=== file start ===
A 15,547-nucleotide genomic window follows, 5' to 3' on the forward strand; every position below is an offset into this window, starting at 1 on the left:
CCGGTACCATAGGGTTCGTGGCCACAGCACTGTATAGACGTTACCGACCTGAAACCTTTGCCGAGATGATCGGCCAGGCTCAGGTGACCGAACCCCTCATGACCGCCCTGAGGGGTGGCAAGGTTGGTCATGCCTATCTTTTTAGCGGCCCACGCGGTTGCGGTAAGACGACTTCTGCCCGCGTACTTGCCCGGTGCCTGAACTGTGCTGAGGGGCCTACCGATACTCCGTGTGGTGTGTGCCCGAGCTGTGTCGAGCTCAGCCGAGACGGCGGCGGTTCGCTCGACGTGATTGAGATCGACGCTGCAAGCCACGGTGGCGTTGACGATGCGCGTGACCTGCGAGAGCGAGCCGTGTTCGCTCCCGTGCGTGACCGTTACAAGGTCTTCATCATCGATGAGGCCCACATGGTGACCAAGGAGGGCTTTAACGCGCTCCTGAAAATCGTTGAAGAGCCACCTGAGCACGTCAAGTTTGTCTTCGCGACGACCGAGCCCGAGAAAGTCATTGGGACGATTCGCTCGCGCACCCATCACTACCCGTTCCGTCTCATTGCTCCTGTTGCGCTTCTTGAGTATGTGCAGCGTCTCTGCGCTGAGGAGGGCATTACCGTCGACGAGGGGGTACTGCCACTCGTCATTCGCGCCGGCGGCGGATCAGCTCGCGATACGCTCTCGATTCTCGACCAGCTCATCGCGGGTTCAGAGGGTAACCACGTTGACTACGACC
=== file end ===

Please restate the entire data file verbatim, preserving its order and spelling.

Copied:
A 15,547-nucleotide genomic window follows, 5' to 3' on the forward strand; every position below is an offset into this window, starting at 1 on the left:
CCGGTACCATAGGGTTCGTGGCCACAGCACTGTATAGACGTTACCGACCTGAAACCTTTGCCGAGATGATCGGCCAGGCTCAGGTGACCGAACCCCTCATGACCGCCCTGAGGGGTGGCAAGGTTGGTCATGCCTATCTTTTTAGCGGCCCACGCGGTTGCGGTAAGACGACTTCTGCCCGCGTACTTGCCCGGTGCCTGAACTGTGCTGAGGGGCCTACCGATACTCCGTGTGGTGTGTGCCCGAGCTGTGTCGAGCTCAGCCGAGACGGCGGCGGTTCGCTCGACGTGATTGAGATCGACGCTGCAAGCCACGGTGGCGTTGACGATGCGCGTGACCTGCGAGAGCGAGCCGTGTTCGCTCCCGTGCGTGACCGTTACAAGGTCTTCATCATCGATGAGGCCCACATGGTGACCAAGGAGGGCTTTAACGCGCTCCTGAAAATCGTTGAAGAGCCACCTGAGCACGTCAAGTTTGTCTTCGCGACGACCGAGCCCGAGAAAGTCATTGGGACGATTCGCTCGCGCACCCATCACTACCCGTTCCGTCTCATTGCTCCTGTTGCGCTTCTTGAGTATGTGCAGCGTCTCTGCGCTGAGGAGGGCATTACCGTCGACGAGGGGGTACTGCCACTCGTCATTCGCGCCGGCGGCGGATCAGCTCGCGATACGCTCTCGATTCTCGACCAGCTCATCGCGGGTTCAGAGGGTAACCACGTTGACTACGACC